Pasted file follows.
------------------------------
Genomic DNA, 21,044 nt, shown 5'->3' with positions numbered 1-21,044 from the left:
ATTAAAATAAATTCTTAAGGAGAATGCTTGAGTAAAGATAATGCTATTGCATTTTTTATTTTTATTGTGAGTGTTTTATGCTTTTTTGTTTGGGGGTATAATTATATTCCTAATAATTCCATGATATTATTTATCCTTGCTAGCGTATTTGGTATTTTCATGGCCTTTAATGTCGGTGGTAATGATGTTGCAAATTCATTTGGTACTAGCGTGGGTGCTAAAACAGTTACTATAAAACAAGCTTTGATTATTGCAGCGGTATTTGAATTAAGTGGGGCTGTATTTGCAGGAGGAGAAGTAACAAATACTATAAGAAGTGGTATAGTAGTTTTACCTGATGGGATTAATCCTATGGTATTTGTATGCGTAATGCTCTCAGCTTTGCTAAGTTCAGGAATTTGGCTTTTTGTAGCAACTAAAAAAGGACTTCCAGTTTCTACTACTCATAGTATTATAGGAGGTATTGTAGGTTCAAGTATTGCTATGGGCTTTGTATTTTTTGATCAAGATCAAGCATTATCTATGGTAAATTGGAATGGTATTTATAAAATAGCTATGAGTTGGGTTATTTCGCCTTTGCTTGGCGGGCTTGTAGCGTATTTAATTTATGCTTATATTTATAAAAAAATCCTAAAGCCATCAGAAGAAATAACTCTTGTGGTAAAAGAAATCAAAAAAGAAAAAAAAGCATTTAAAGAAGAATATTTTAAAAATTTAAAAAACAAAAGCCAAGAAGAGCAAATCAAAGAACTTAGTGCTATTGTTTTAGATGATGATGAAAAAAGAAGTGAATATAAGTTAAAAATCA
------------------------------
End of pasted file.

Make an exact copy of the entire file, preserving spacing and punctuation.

Genomic DNA, 21,044 nt, shown 5'->3' with positions numbered 1-21,044 from the left:
ATTAAAATAAATTCTTAAGGAGAATGCTTGAGTAAAGATAATGCTATTGCATTTTTTATTTTTATTGTGAGTGTTTTATGCTTTTTTGTTTGGGGGTATAATTATATTCCTAATAATTCCATGATATTATTTATCCTTGCTAGCGTATTTGGTATTTTCATGGCCTTTAATGTCGGTGGTAATGATGTTGCAAATTCATTTGGTACTAGCGTGGGTGCTAAAACAGTTACTATAAAACAAGCTTTGATTATTGCAGCGGTATTTGAATTAAGTGGGGCTGTATTTGCAGGAGGAGAAGTAACAAATACTATAAGAAGTGGTATAGTAGTTTTACCTGATGGGATTAATCCTATGGTATTTGTATGCGTAATGCTCTCAGCTTTGCTAAGTTCAGGAATTTGGCTTTTTGTAGCAACTAAAAAAGGACTTCCAGTTTCTACTACTCATAGTATTATAGGAGGTATTGTAGGTTCAAGTATTGCTATGGGCTTTGTATTTTTTGATCAAGATCAAGCATTATCTATGGTAAATTGGAATGGTATTTATAAAATAGCTATGAGTTGGGTTATTTCGCCTTTGCTTGGCGGGCTTGTAGCGTATTTAATTTATGCTTATATTTATAAAAAAATCCTAAAGCCATCAGAAGAAATAACTCTTGTGGTAAAAGAAATCAAAAAAGAAAAAAAAGCATTTAAAGAAGAATATTTTAAAAATTTAAAAAACAAAAGCCAAGAAGAGCAAATCAAAGAACTTAGTGCTATTGTTTTAGATGATGATGAAAAAAGAAGTGAATATAAGTTAAAAATCA